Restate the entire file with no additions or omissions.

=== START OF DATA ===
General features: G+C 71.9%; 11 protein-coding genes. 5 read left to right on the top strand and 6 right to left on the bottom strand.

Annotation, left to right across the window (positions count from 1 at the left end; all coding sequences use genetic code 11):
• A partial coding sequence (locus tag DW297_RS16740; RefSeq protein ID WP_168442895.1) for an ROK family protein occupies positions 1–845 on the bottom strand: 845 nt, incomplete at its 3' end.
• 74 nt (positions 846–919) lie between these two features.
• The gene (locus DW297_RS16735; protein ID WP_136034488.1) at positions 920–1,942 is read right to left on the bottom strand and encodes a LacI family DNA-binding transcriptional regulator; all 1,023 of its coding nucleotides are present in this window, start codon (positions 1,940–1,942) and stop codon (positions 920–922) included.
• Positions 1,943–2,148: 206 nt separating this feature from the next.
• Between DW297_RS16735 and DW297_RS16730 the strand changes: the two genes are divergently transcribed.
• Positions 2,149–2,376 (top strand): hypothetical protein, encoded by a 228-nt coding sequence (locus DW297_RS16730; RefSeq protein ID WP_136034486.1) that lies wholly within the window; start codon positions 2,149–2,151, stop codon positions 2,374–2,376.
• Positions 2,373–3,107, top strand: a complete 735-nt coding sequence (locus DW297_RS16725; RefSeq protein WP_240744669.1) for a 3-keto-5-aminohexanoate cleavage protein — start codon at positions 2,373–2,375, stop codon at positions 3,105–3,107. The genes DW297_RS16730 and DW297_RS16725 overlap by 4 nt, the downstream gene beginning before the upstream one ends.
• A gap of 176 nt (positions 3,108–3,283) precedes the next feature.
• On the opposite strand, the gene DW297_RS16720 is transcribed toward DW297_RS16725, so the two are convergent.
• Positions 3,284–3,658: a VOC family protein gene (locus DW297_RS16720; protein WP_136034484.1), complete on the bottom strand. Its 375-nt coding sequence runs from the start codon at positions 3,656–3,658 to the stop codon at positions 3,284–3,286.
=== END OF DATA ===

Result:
General features: G+C 71.9%; 11 protein-coding genes. 5 read left to right on the top strand and 6 right to left on the bottom strand.

Annotation, left to right across the window (positions count from 1 at the left end; all coding sequences use genetic code 11):
• A partial coding sequence (locus tag DW297_RS16740; RefSeq protein ID WP_168442895.1) for an ROK family protein occupies positions 1–845 on the bottom strand: 845 nt, incomplete at its 3' end.
• 74 nt (positions 846–919) lie between these two features.
• The gene (locus DW297_RS16735; protein ID WP_136034488.1) at positions 920–1,942 is read right to left on the bottom strand and encodes a LacI family DNA-binding transcriptional regulator; all 1,023 of its coding nucleotides are present in this window, start codon (positions 1,940–1,942) and stop codon (positions 920–922) included.
• Positions 1,943–2,148: 206 nt separating this feature from the next.
• Between DW297_RS16735 and DW297_RS16730 the strand changes: the two genes are divergently transcribed.
• Positions 2,149–2,376 (top strand): hypothetical protein, encoded by a 228-nt coding sequence (locus DW297_RS16730; RefSeq protein ID WP_136034486.1) that lies wholly within the window; start codon positions 2,149–2,151, stop codon positions 2,374–2,376.
• Positions 2,373–3,107, top strand: a complete 735-nt coding sequence (locus DW297_RS16725; RefSeq protein WP_240744669.1) for a 3-keto-5-aminohexanoate cleavage protein — start codon at positions 2,373–2,375, stop codon at positions 3,105–3,107. The genes DW297_RS16730 and DW297_RS16725 overlap by 4 nt, the downstream gene beginning before the upstream one ends.
• A gap of 176 nt (positions 3,108–3,283) precedes the next feature.
• On the opposite strand, the gene DW297_RS16720 is transcribed toward DW297_RS16725, so the two are convergent.
• Positions 3,284–3,658: a VOC family protein gene (locus DW297_RS16720; protein WP_136034484.1), complete on the bottom strand. Its 375-nt coding sequence runs from the start codon at positions 3,656–3,658 to the stop codon at positions 3,284–3,286.